Hardware raid is a terrible choice for you. I don't recommend software RAID 0 because I value my data. RAID 1 is good because the read performance is up there with RAID 0. Neither RAID0 nor RAID1 will cause a noticeable CPU load. Please erase that notion from your brain.

    Finally,

    get an SSD.
     
  17. iamcheerful macrumors 6502

    iamcheerful

    Joined:
    Oct 3, 2008
    #18
    mason.kramer, I do believe you meant "Page outs" instead of "Page ins".

    Here's Apple's documentation ...
    http://support.apple.com/kb/HT1342
     
  18. wisty macrumors regular

    Joined:
    Feb 18, 2009
    #19
    Here's one option, if you like fiddling -

    Buy 10G RAM.

    Create a 6G RAM Disk. You now have a 6G hard-drive that is lightning fast, and 4G RAM. Or maybe a 5G-5G split. Whatever.

    Copy your movie to the RAM Disk.

    Edit.

    Move the edited movie back.

    And never ever ever use RAID-0 unless you already have a wonderful backup regime that you will actually adhere to.

    Edit: RAM drives aren't great. This site: http://macperformanceguide.com/OptimizingPhotoshop-Conclusions.html suggests 8G+ RAM, 1 disk for apps, and 2 disks for data. I'd almost always say RAM - RAID-0 will give you a 2X speedup for 2X drives at best. More RAM can mean OSX caches more, which gives you massive speedups. And running out of RAM gives you a huge slowdown.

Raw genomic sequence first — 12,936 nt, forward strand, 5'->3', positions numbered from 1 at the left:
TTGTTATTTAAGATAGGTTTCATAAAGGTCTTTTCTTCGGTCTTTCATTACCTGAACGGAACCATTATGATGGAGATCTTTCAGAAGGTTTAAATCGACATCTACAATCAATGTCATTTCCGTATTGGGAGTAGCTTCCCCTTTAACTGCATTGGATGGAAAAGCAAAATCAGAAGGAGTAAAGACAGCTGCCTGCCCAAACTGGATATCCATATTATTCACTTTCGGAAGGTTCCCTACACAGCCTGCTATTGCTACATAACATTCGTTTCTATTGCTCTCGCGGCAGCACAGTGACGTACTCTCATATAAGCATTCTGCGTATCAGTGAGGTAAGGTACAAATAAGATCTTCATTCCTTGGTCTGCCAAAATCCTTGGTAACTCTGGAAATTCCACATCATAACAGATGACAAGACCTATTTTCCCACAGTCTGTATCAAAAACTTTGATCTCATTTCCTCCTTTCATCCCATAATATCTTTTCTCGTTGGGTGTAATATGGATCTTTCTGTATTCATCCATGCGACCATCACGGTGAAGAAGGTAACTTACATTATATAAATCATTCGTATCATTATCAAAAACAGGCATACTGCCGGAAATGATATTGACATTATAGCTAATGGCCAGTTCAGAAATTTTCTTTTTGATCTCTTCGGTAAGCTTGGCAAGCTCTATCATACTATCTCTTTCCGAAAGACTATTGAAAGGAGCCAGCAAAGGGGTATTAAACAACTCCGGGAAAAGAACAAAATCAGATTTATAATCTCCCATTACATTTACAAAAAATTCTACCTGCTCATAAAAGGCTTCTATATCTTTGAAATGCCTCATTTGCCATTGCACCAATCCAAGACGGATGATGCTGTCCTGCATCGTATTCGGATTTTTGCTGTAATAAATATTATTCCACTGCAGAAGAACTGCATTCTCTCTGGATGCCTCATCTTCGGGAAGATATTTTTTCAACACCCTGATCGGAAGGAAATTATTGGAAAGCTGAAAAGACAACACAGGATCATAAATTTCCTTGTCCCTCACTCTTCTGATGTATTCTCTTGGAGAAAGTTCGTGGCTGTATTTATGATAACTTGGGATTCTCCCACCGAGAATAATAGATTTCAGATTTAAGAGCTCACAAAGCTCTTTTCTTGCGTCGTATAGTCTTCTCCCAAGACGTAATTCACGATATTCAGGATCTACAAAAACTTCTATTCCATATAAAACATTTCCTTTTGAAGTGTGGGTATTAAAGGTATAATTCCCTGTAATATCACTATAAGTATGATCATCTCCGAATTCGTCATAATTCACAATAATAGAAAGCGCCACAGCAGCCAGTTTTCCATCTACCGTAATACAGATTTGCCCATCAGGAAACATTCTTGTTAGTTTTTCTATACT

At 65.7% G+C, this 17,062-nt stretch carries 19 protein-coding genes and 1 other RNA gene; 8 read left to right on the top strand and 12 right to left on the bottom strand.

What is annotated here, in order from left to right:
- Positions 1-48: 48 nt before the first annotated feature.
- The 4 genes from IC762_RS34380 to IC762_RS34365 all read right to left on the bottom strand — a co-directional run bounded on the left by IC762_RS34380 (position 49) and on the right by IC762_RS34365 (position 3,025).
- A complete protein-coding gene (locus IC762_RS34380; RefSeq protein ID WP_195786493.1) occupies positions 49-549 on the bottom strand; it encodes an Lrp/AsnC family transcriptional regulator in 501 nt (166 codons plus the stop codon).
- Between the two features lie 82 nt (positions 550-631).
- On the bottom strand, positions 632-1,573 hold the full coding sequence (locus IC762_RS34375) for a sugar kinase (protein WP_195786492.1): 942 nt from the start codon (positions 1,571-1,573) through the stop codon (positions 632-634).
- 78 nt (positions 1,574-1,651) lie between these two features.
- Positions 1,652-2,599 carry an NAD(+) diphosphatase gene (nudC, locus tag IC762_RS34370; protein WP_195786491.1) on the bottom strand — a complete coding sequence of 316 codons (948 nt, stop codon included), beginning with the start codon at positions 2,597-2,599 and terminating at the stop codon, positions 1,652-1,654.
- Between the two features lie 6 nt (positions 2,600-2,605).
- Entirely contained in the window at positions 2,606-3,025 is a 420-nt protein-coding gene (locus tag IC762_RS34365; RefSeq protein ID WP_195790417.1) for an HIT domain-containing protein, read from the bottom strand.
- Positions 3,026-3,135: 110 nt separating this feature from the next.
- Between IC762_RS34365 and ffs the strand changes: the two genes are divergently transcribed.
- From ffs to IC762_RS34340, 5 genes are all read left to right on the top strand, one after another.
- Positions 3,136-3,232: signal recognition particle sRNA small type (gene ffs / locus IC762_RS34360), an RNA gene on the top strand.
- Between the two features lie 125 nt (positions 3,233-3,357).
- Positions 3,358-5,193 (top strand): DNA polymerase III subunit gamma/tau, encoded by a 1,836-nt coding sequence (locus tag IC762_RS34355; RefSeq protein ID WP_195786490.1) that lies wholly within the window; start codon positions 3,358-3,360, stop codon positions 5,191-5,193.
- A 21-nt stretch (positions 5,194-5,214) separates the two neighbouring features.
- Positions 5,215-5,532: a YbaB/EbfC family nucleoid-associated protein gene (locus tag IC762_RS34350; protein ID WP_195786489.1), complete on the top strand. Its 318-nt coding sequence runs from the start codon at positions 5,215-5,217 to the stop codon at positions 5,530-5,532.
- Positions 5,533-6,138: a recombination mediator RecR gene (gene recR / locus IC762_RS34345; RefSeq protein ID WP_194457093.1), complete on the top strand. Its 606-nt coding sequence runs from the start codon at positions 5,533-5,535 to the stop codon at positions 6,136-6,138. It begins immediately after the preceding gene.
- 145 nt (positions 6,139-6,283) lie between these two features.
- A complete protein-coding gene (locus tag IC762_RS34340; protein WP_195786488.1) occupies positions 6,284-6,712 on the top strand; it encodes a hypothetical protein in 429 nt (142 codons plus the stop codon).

19. Loa macrumors 65816

    Loa

    Joined:
    May 5, 2003
    Location:
    Québec
    #20
    That's not a real argument... Regardless of what single drive / ssd / RAID setup you have, everybody should *always* have a good back-up regime. Always. With drives as cheap as they are, there are no excuses.

    I've been using a 3 or 4 drive RAID0 set for the past 6 months or so, with my Mac running and working 24/7. Not a single RAID failure whatsoever.

    We must not go crazy about RAIDs failing. They can fail, and statistically will fail more often that single drives. Alright. But in reality, it's still pretty rare that a drive will fail. Since I bought my first Mac Plus way way back, I've only had 1 drive fail on me. It was my only work drive at the time, but since I had a good back-up, it was merely a loss of time.

    If RAIDs were so bad and failed so often, nobody would be using them. As it is, if you want performance, as of 2010, get a SSD boot drive and a RAID0 set. And, of course, as always, a good back-up plan.

    Loa
     
  20. TheStrudel macrumors 65816

    TheStrudel

    Joined:
    Jan 5, 2008
    #21
    You make a good point, but I thought we were both operating on the same assumption that any user with a Mac Pro would want to have more RAM than the minimum (I know, OP doesn't have it yet). I guess I was arbitrarily separating OS X's ram usage from Photoshop's.